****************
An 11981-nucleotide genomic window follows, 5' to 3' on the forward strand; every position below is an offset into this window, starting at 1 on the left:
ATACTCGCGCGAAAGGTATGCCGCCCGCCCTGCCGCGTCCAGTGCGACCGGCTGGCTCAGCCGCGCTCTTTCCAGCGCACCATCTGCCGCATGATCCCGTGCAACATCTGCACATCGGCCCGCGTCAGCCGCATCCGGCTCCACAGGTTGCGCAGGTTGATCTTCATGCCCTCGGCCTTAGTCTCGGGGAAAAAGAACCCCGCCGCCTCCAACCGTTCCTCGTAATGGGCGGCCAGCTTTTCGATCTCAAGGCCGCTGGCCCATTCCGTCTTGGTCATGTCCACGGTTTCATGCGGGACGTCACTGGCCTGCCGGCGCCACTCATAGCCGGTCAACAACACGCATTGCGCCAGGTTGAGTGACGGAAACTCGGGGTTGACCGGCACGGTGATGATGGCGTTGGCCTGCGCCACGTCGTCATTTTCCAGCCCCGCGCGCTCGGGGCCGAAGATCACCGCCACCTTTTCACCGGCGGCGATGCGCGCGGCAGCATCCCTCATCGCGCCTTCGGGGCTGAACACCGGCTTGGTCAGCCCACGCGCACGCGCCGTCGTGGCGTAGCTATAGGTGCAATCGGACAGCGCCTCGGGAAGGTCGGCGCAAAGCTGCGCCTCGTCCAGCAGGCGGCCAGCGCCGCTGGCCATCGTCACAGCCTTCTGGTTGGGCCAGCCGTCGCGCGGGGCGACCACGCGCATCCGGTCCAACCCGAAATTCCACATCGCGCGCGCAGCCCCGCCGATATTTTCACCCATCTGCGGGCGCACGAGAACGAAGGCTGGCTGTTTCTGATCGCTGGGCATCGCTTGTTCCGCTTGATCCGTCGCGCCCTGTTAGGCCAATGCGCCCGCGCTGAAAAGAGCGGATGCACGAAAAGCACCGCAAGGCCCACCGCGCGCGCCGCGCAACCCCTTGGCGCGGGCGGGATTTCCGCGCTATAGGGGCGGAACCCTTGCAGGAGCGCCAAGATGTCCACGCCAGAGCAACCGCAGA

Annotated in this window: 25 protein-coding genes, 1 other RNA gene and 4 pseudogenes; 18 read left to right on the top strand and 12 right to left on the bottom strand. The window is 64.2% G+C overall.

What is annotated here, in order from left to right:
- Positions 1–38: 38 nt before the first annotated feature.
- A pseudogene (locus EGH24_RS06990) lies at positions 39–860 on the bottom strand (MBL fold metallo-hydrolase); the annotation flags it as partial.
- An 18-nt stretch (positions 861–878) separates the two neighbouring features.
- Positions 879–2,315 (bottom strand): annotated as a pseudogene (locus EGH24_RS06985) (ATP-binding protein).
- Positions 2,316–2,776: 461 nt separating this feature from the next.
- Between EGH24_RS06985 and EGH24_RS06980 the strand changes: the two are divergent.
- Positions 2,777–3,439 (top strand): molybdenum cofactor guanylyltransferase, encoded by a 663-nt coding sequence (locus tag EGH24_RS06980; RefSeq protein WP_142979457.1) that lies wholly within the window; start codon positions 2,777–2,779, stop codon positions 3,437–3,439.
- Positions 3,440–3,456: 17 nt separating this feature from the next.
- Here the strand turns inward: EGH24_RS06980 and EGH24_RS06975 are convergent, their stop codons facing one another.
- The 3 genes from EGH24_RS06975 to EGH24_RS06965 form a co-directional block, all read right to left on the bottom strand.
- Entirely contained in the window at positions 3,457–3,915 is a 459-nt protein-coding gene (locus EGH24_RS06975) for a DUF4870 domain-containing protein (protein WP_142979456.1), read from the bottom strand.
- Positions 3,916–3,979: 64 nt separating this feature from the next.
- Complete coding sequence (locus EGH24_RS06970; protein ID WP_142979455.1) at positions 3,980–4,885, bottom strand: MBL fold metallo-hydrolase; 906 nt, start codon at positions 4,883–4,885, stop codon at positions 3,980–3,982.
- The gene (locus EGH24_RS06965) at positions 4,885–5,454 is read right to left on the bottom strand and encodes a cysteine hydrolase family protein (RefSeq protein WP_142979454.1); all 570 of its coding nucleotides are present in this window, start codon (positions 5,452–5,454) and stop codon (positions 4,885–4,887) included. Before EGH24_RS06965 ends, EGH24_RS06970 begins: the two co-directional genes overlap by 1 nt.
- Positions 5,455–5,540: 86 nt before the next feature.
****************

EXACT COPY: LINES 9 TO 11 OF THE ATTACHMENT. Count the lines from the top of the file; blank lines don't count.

- Positions 2,316–2,776: 461 nt separating this feature from the next.
- Between EGH24_RS06985 and EGH24_RS06980 the strand changes: the two are divergent.
- Positions 2,777–3,439 (top strand): molybdenum cofactor guanylyltransferase, encoded by a 663-nt coding sequence (locus tag EGH24_RS06980; RefSeq protein WP_142979457.1) that lies wholly within the window; start codon positions 2,777–2,779, stop codon positions 3,437–3,439.